What’s new and different about our just released 2011 Sustainability Scorecard? Where is McDonald’s headed on our sustainability journey? The answer s to these questions start with the title you see on the front cover– “Sustainability Scorecard.” We’ve evolved from referring to our efforts under the term “Corporate Responsibility” to using “sustainability” as a way to define our holistic approach to creating shared value for our company and society.
We’re also looking at how we measure progress – or in some cases, where there’s still more to do – in ever more tangible and impactful ways. Keeping our own “score” means gauging success based on how McDonald’s is moving forward together as an aligned global company – setting goals that matter to our stakeholders and maintaining a commitment to continuously improving our social and environmental performance in key focus areas. And at the end of the day, we all want to continue mainstreaming sustainability in our business operations and in the minds of our consumers.
I discussed McDonald’s ambition to “mainstream sustainability” at length with Marc Gunther, who posted a blog (LINK) on his impressions of our efforts today. He put a question mark at the end of the title, “McDonald’s: Mainstreaming Sustainability?” I’m in tune with his “question” and here’s why: the journey is full of immense challenges.
Consider the McDonald’s system – Over 33,000 restaurants in 119 different countries, 85% of which are owned and operated by 5600 independent franchisees. Along with those franchisees, we have 1.7 million employees and a host of direct and indirect suppliers who help us bring products from farm to front counter, serving to 64 million customers each day.
The “we” is a collective “we,” and together, we are making progress, but reaching the point of mainstreaming sustainability is a long and sometimes daunting endeavor. We are not there yet, but we’re committed to continuing the journey.
In my view, the sustainability movement is at a crossroads. Traditionally, this movement has been more of a niche issue, driven more by small and elite set of influencers. That is not sustainability. Rather, sustainability should be for the masses, a natural part of daily life, with products and services incorporating sustainable thinking, in a similar way to how we think about quality and functionality.
When our leadership convened earlier this year to assess where we are and where we need to go with our efforts on CSR and sustainability, we saw that both our priority areas and relative impacts are quite similar to other companies, especially retailers. For example, virtually every company we benchmarked with had environmental pillars of waste, energy and sourcing.
So, we have to ask ourselves, “What is the unique value that McDonald’s can bring to the sustainability table?” It is the aspiration to make sustainability mainstream. Who else serves 64 million people a day? What other company needs to garner the support and advocacy of 5600 independent owner-operators in the process of progressing against our sustainability goals. Who else can influence the food supply chain like we can? So, the very nature of who we are as a business makes this aspiration quite natural for McDonald’s.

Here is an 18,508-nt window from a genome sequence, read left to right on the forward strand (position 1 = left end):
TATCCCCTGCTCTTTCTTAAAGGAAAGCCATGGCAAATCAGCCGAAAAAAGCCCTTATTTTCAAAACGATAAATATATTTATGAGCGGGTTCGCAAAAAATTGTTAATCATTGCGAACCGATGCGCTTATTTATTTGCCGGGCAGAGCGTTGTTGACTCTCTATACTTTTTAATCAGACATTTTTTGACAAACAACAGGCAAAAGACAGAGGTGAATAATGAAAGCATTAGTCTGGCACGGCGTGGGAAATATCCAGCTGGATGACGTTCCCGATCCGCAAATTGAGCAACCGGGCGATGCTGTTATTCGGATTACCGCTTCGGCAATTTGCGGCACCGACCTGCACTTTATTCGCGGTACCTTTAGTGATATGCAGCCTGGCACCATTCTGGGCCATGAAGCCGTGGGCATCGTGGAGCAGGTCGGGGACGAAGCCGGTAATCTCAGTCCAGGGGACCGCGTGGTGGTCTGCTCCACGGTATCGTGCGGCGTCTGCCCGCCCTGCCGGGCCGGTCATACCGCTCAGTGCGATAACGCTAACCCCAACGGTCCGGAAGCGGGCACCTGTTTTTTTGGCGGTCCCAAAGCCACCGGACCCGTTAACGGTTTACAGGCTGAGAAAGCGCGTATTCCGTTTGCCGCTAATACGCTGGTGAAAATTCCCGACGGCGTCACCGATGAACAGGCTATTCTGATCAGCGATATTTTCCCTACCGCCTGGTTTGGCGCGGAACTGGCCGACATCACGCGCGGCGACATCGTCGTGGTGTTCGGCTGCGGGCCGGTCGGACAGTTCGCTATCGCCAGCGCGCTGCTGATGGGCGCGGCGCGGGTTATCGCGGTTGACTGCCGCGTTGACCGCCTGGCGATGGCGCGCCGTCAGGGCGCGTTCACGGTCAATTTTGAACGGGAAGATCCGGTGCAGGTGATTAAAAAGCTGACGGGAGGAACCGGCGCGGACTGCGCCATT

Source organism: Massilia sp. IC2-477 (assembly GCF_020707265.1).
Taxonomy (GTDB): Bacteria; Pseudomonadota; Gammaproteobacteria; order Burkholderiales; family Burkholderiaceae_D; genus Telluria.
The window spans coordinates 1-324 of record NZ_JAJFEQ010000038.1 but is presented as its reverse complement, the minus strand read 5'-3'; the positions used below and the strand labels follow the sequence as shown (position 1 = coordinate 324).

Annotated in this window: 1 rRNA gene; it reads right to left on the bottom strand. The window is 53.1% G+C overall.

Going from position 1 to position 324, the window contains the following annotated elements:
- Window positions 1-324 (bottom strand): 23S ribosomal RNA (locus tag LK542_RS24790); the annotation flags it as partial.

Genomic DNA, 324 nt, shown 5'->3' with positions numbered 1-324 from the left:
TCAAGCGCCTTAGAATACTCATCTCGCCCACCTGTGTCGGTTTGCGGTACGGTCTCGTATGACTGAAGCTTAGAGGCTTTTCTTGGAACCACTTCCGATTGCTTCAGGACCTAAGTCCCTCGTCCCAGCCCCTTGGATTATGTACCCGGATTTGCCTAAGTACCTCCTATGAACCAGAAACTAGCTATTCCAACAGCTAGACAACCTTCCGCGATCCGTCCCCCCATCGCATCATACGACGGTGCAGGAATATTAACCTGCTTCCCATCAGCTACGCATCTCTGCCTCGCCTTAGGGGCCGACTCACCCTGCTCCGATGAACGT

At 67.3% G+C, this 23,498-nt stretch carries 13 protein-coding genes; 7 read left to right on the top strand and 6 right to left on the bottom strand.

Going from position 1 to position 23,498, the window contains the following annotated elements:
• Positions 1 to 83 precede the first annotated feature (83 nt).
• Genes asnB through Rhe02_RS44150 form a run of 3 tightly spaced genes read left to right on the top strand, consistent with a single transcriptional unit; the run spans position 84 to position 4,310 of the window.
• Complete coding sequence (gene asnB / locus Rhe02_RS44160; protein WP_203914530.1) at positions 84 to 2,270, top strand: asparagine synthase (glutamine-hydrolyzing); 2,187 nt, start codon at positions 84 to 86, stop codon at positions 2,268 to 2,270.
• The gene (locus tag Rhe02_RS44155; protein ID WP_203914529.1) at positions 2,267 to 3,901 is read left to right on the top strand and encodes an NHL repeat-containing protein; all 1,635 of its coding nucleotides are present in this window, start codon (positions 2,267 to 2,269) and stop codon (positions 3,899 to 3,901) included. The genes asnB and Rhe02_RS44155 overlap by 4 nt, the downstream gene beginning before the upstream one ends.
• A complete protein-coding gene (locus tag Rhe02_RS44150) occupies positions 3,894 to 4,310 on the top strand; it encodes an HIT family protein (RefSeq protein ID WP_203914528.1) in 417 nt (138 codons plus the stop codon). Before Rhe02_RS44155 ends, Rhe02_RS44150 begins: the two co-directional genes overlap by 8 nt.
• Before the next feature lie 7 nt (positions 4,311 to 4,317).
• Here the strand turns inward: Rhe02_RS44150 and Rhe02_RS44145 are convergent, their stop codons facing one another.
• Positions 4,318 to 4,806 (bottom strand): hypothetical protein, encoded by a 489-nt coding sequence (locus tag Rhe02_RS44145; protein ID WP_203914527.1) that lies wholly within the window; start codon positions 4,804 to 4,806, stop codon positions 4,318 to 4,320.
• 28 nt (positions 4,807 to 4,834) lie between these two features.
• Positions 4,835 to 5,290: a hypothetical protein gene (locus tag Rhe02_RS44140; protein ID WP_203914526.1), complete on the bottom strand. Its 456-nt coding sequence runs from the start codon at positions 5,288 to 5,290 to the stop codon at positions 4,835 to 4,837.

Within our company, we are definitely changing and evolving our view of what it means to be a socially responsible company. The old view is CSR. It’s time to bid that view farewell.
We first framed our work under the CSR umbrella more than a decade ago. It has served us well, with notable progress and a genuine track record of doing the right thing related to our food, our people, and our impacts on the environment and the community, as well as the sustainability of our supply chain. However, the future is different. We need to continue building on a culture of doing the right thing, but we need to change the way we bring that to life. It’s always been about living our values, and I’m proud of that. Now we will transform to CSR-plus, and that is how we are defining “Sustainability” at McDonald’s.
Sustainability for McDonald’s means we are going to use our size, scope and talent to make a positive difference for children, families and communities around the world. We are going to focus on the intersection of who we are as a business and where we are as a society. And doing so will not only create value for society, but it will bring value to McDonald’s.
Our 2011 Sustainability Scorecard has tangible examples of this new approach. The bold announcements we made in 2011 related to nutrition and sustainable supply chain demonstrate where we are taking action, setting goals, and committed to measuring progress. More of that to come.
Let me know your thoughts on how we can do more to achieve our vision of McDonald’s mainstreaming sustainability.